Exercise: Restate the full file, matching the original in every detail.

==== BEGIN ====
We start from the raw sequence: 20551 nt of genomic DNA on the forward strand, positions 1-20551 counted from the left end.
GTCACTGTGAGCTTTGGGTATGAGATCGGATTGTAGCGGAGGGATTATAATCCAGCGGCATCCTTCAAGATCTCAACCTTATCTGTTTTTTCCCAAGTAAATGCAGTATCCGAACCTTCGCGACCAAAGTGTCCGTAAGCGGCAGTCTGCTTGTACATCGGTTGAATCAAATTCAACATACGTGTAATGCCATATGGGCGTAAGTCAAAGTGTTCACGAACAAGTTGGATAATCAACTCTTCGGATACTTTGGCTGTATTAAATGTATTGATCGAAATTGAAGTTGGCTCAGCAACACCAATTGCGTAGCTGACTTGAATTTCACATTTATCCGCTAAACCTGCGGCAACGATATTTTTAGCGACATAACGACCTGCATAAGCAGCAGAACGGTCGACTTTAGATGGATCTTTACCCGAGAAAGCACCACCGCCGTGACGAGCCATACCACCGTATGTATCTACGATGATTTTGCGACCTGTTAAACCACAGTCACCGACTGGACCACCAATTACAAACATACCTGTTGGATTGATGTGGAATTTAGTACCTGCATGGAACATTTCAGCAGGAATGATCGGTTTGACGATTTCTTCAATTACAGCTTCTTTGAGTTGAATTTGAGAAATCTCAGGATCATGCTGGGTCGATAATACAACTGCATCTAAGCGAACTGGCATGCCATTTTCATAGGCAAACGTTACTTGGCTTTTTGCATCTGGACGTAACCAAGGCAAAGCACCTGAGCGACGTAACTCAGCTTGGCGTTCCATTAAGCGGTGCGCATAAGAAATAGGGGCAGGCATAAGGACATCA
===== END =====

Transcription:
We start from the raw sequence: 20551 nt of genomic DNA on the forward strand, positions 1-20551 counted from the left end.
GTCACTGTGAGCTTTGGGTATGAGATCGGATTGTAGCGGAGGGATTATAATCCAGCGGCATCCTTCAAGATCTCAACCTTATCTGTTTTTTCCCAAGTAAATGCAGTATCCGAACCTTCGCGACCAAAGTGTCCGTAAGCGGCAGTCTGCTTGTACATCGGTTGAATCAAATTCAACATACGTGTAATGCCATATGGGCGTAAGTCAAAGTGTTCACGAACAAGTTGGATAATCAACTCTTCGGATACTTTGGCTGTATTAAATGTATTGATCGAAATTGAAGTTGGCTCAGCAACACCAATTGCGTAGCTGACTTGAATTTCACATTTATCCGCTAAACCTGCGGCAACGATATTTTTAGCGACATAACGACCTGCATAAGCAGCAGAACGGTCGACTTTAGATGGATCTTTACCCGAGAAAGCACCACCGCCGTGACGAGCCATACCACCGTATGTATCTACGATGATTTTGCGACCTGTTAAACCACAGTCACCGACTGGACCACCAATTACAAACATACCTGTTGGATTGATGTGGAATTTAGTACCTGCATGGAACATTTCAGCAGGAATGATCGGTTTGACGATTTCTTCAATTACAGCTTCTTTGAGTTGAATTTGAGAAATCTCAGGATCATGCTGGGTCGATAATACAACTGCATCTAAGCGAACTGGCATGCCATTTTCATAGGCAAACGTTACTTGGCTTTTTGCATCTGGACGTAACCAAGGCAAAGCACCTGAGCGACGTAACTCAGCTTGGCGTTCCATTAAGCGGTGCGCATAAGAAATAGGGGCAGGCATAAGGACATCA